The Licensing Manual applies to all clubs – Full or Registered – and should be treated equally and that applies to derogations.

During the audit process the confidential discussions between the club officials could not have avoided the elephant in the room - floodlights. The Licensing Administration would have a good indication how quickly each club who failed the floodlights criteria was likely to have floodlights upgraded/installed. Providing a derogation application was made by the club then it should have been dealt in the same way as a derogation application for any other non-conformance.

Derogations, I assume, will only be issued for non-conformances that are not considered as fundamental issues and can be quickly resolved. Well the lack of floodlights does not stop a club playing football outside the SPFL and the clubs affected appear to have quickly focussed on installation/upgrading.

I could perhaps understand the decision to refer it to the SFA Board if the Licensing Committee had no involvement in setting the licensing criteria. However, that is not the case. The LC has the responsibility to set and revise the criteria for approval by the SFA Board. So having presumably proposed the floodlight criteria, understood the significance of the change by early mention of possible derogations why not use the derogation power open to them?

Clubs who solely failed on floodlights should have been given one-off, time-limited derogations recognising the significance and the short notice of the change in requirements and to ensure that Bonnyrigg Rose are not prevented from taking a promotion won on merit.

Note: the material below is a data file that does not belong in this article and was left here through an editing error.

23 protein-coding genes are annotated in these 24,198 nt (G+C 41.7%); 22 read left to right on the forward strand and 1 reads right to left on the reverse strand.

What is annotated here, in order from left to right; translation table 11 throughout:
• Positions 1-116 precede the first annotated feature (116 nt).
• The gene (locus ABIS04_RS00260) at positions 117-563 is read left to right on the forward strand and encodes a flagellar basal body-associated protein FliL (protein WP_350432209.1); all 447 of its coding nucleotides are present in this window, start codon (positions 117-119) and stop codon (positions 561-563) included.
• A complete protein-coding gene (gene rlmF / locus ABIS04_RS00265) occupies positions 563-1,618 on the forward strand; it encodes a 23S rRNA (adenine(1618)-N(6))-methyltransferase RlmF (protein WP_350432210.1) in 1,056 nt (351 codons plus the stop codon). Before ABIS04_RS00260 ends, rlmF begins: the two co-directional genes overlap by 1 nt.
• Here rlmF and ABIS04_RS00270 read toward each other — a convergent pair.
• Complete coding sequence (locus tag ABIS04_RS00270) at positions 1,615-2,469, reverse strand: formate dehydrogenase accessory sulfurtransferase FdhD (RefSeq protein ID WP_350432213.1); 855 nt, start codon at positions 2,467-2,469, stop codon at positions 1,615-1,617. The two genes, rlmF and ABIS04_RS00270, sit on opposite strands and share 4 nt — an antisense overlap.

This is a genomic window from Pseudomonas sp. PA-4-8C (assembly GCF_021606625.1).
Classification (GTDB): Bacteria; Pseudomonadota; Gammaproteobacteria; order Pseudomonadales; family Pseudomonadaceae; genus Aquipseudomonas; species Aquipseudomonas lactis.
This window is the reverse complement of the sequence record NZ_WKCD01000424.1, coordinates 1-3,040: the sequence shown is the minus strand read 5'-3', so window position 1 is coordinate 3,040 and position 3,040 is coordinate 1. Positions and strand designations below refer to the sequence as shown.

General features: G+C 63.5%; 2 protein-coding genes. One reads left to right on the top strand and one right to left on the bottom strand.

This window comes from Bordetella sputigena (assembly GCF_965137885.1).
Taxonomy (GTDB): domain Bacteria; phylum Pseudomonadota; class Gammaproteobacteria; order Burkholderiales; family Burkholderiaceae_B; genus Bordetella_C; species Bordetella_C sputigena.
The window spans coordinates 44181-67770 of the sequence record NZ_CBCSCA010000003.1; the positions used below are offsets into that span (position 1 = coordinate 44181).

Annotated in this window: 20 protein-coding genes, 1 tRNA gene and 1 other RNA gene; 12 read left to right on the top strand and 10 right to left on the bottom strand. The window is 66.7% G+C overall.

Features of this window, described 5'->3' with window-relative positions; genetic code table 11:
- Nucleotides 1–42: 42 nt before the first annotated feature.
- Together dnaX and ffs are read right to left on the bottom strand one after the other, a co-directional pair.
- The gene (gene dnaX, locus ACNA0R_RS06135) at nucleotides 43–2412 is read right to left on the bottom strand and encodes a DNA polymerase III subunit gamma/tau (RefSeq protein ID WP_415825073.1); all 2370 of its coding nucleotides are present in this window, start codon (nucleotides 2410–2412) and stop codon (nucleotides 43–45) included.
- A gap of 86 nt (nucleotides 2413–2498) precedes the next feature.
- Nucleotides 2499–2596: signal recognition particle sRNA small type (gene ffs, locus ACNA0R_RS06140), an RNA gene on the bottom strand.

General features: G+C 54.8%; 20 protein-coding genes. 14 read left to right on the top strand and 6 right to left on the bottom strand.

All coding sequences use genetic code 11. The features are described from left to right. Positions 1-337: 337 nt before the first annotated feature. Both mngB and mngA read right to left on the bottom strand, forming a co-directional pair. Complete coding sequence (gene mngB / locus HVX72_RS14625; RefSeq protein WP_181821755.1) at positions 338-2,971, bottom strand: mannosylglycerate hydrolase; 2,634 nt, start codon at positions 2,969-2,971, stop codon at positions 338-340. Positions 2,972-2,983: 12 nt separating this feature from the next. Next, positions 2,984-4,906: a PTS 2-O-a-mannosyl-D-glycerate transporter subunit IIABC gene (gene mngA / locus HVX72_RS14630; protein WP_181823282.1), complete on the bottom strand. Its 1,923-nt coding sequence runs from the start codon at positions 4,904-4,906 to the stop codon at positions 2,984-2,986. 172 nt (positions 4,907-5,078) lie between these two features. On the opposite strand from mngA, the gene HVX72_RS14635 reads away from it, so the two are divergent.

For future applications they could,  if they want, make it clear that no derogations will be issued if floodlights are not installed but they might be possible if upgrading is the issue.

Don't disagree with most of that.  We all know that what the SFA have done is reprehensible and completely at odds with a functioning Pyramid.

The problem is what next. Time is short with regards to promotion to the Lowland League, any move to appeal needs to be happening now.  Let's not forget either there are a further 5 clubs affected who will not take their place in next seasons Scottish Cup as a result of this decision.

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19 hours ago, Burnie_man said:

Don't disagree with most of that.  We all know that what the SFA have done is reprehensible and completely at odds with a functioning Pyramid.

The problem is what next. Time is short with regards to promotion to the Lowland League, any move to appeal needs to be happening now.  Let's not forget either there are a further 5 clubs affected who will not take their place in next seasons Scottish Cup as a result of this decision.

Thanks for all your answers and views that have certainly clarified this issue for me.

In an earlier post you questioned how a club could appeal a decision made by the SFA Board. However, in this case and despite what has happened is the appeal still against the Licensing Committee?  

Only the club and SFA officials will know what has happened. It is certainly not transparent to outsiders who are followers of the game what process was followed from the time of the licensing visits until the SFA Board decision.

Under the SFA’s own procedures there are only two decision-making bodies for licensing (Licensing Committee and the Appellate Tribunal (Licensing)) who are independent of each other.  Unless they have been told otherwise, clubs can only deal with what they know and a rejection of a club licence application gives a right of appeal to the Appellate Tribunal (Licensing).

One interpretation of what has been reported is that that the SFA Board could have inadvertently made a licensing decision and a full membership decision at the same time. In doing such has it prevented a club making an appeal?  That should be fairly quickly determined by the Judicial Panel.